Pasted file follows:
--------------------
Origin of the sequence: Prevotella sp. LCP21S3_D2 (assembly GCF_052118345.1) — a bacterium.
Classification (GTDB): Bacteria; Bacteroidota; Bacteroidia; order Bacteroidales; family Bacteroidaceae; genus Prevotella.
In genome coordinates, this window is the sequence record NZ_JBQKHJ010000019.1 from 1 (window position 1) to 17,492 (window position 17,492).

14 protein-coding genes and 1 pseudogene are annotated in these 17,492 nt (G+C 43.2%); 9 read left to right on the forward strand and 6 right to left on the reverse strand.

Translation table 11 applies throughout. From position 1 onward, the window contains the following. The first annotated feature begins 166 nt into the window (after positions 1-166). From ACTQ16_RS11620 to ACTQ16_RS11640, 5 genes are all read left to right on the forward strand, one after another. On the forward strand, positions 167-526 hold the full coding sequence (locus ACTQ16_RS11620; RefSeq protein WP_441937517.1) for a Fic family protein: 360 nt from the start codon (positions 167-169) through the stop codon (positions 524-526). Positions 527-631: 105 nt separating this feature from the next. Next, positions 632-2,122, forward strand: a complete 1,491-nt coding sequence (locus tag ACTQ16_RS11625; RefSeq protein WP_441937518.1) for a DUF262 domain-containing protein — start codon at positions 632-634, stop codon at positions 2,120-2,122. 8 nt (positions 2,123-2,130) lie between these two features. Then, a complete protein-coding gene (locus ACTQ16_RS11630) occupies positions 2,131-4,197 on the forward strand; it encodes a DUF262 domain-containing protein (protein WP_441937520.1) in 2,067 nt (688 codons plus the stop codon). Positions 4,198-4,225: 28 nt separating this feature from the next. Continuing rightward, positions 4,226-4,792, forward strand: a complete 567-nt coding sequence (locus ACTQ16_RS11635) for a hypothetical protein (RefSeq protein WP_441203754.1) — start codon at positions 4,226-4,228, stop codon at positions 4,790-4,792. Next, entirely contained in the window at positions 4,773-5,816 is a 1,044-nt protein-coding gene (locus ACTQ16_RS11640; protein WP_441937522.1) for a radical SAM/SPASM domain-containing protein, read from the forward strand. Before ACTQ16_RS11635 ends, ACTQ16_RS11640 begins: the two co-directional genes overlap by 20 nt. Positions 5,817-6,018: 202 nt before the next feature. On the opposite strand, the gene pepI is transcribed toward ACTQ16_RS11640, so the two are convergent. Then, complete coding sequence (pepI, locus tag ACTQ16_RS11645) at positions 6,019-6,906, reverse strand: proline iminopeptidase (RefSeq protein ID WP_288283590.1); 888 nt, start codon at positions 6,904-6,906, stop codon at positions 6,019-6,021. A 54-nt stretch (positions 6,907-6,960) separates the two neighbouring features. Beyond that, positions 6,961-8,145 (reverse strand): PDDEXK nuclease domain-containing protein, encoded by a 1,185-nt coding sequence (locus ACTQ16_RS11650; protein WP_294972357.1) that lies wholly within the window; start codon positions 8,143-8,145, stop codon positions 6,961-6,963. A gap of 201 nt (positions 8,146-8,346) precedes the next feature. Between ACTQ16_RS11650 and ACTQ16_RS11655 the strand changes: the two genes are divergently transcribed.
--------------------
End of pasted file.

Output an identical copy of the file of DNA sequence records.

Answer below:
Origin of the sequence: Prevotella sp. LCP21S3_D2 (assembly GCF_052118345.1) — a bacterium.
Classification (GTDB): Bacteria; Bacteroidota; Bacteroidia; order Bacteroidales; family Bacteroidaceae; genus Prevotella.
In genome coordinates, this window is the sequence record NZ_JBQKHJ010000019.1 from 1 (window position 1) to 17,492 (window position 17,492).

14 protein-coding genes and 1 pseudogene are annotated in these 17,492 nt (G+C 43.2%); 9 read left to right on the forward strand and 6 right to left on the reverse strand.

Translation table 11 applies throughout. From position 1 onward, the window contains the following. The first annotated feature begins 166 nt into the window (after positions 1-166). From ACTQ16_RS11620 to ACTQ16_RS11640, 5 genes are all read left to right on the forward strand, one after another. On the forward strand, positions 167-526 hold the full coding sequence (locus ACTQ16_RS11620; RefSeq protein WP_441937517.1) for a Fic family protein: 360 nt from the start codon (positions 167-169) through the stop codon (positions 524-526). Positions 527-631: 105 nt separating this feature from the next. Next, positions 632-2,122, forward strand: a complete 1,491-nt coding sequence (locus tag ACTQ16_RS11625; RefSeq protein WP_441937518.1) for a DUF262 domain-containing protein — start codon at positions 632-634, stop codon at positions 2,120-2,122. 8 nt (positions 2,123-2,130) lie between these two features. Then, a complete protein-coding gene (locus ACTQ16_RS11630) occupies positions 2,131-4,197 on the forward strand; it encodes a DUF262 domain-containing protein (protein WP_441937520.1) in 2,067 nt (688 codons plus the stop codon). Positions 4,198-4,225: 28 nt separating this feature from the next. Continuing rightward, positions 4,226-4,792, forward strand: a complete 567-nt coding sequence (locus ACTQ16_RS11635) for a hypothetical protein (RefSeq protein WP_441203754.1) — start codon at positions 4,226-4,228, stop codon at positions 4,790-4,792. Next, entirely contained in the window at positions 4,773-5,816 is a 1,044-nt protein-coding gene (locus ACTQ16_RS11640; protein WP_441937522.1) for a radical SAM/SPASM domain-containing protein, read from the forward strand. Before ACTQ16_RS11635 ends, ACTQ16_RS11640 begins: the two co-directional genes overlap by 20 nt. Positions 5,817-6,018: 202 nt before the next feature. On the opposite strand, the gene pepI is transcribed toward ACTQ16_RS11640, so the two are convergent. Then, complete coding sequence (pepI, locus tag ACTQ16_RS11645) at positions 6,019-6,906, reverse strand: proline iminopeptidase (RefSeq protein ID WP_288283590.1); 888 nt, start codon at positions 6,904-6,906, stop codon at positions 6,019-6,021. A 54-nt stretch (positions 6,907-6,960) separates the two neighbouring features. Beyond that, positions 6,961-8,145 (reverse strand): PDDEXK nuclease domain-containing protein, encoded by a 1,185-nt coding sequence (locus ACTQ16_RS11650; protein WP_294972357.1) that lies wholly within the window; start codon positions 8,143-8,145, stop codon positions 6,961-6,963. A gap of 201 nt (positions 8,146-8,346) precedes the next feature. Between ACTQ16_RS11650 and ACTQ16_RS11655 the strand changes: the two genes are divergently transcribed.